The focus of the system is now to identify issues and to ensure the Secretary of State has reviewed the merits before an appeal is listed.  Cases are now actively managed by judges and Tribunal Caseworkers – TCWs.  The report acknowledges that care has been taken to ensure that unrepresented Appellants are not disadvantaged.

The report addresses the response to the pandemic:

The decision in March 2020 to adjourn appeals that had been listed in April, May and June for face to face hearings was not taken lightly. It was made to protect the health and welfare of the parties, the judiciary, our staff and all of our court users. Hindsight has confirmed that this was the correct decision. It was rapidly overtaken by the closure of our hearing centres by HMCTS, the national restrictions that affected travel and the ability of all of our stakeholders to operate normally.

There is further acknowledgement that the pandemic: ‘led to an acceleration of the implementation of the reform process and the swift adoption of video hearings’. 

The practicalities of remote hearings is considered:

These allowed remote hearings whenever these were suitable for the parties.  Not every party will, in practice, be able to access a remote hearing satisfactorily. I accept that, even when access to technology allows them to do so, the personal circumstances of some require careful consideration to ensure a fair hearing and that best evidence is given. This will continue to inform our listing decisions as to whether to list an appeal for face to face or remote hearing. These decisions will be driven by the circumstances of the parties not by the representatives, and it will remain a judicial decision’.

The review recognises the use of technology in dealing with the provision of documents and bundles for hearings.  

The review notes how the Diversity and Inclusion Committee will be ‘integral to implementing Equality, Diversity and Inclusion initiatives within’ the Chamber. 

A new Bench Book has been issued and Practice Directions and Practice Statements will be reviewed to consider what ‘consolidation can be effected’. The review reflects on anticipated legislative reform: Nationality and Borders Bill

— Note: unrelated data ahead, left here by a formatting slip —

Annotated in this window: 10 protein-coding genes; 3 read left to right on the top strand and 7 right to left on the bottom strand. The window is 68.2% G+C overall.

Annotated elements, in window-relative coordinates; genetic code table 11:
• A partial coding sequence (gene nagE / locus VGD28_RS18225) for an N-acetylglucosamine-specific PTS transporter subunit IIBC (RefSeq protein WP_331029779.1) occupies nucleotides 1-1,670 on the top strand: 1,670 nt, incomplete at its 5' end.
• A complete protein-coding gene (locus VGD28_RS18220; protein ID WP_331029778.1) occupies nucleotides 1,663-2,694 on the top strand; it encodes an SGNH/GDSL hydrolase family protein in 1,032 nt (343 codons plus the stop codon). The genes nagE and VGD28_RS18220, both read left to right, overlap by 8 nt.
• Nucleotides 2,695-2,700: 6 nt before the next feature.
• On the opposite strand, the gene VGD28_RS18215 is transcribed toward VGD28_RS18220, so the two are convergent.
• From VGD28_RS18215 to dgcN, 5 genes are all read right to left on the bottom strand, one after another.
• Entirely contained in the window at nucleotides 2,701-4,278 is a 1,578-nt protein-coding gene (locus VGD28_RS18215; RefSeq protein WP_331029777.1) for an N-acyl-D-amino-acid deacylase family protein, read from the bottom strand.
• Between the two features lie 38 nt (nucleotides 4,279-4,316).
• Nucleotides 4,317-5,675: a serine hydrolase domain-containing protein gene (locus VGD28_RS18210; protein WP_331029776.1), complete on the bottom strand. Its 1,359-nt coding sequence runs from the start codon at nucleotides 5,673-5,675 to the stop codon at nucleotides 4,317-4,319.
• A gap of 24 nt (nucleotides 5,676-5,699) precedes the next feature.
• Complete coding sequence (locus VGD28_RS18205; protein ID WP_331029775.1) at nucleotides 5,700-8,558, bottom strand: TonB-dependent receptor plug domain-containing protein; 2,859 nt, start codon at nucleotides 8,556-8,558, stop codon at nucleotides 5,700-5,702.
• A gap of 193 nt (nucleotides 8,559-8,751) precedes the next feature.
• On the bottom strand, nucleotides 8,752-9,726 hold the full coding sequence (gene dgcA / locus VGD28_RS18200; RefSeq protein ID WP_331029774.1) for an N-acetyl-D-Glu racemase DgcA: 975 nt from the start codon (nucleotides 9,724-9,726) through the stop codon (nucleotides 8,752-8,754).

Looking to the future, the review reads:

We will continue to research the effects of video hearings on outcomes and court users and of remote working on our judges. I seriously consider the many reports that remote video hearings take longer and cause more judicial fatigue. However, those must be balanced against the reports I receive suggesting many court users prefer remote hearings, finding them less stressful, cheaper and more efficient. There are clear benefits to using remote hearings ‘in appropriate cases’, but I remain vigilant in ensuring that they are properly identified. 

The Future – Immigration Appeals

As immigration lawyers, we have witnessed many changes in the system during the pandemic,  beginning with initial substantial distribution to a now streamlined system incorporating active case management before listing.  We have considered and reflected on the changes we have seen in other recent posts in our Knowledge Centre: Immigration Appeals and the Covid-19 Pandemic and  Immigration Appeals  Updated Procedure. 

As immigration lawyers, we welcome a combination of continued face-to-face hearings as well as remote hearings using Cloud Video Platforms depending on a client’s individual needs.  We are pleased to partake fully in the pre listing process and embrace active case management; ensuring cases are reviewed before consideration is given to listing.

In order for us to fully engage in the review process it is important that time is not wasted; preparation and planning should commence at an early stage.  For a guide to preparing appeals including both the practical and legal considerations, our series of posts in our Knowledge Centre may assist.  For cases involving expert evidence, which may take time, our guide to considering the use of experts is available to read.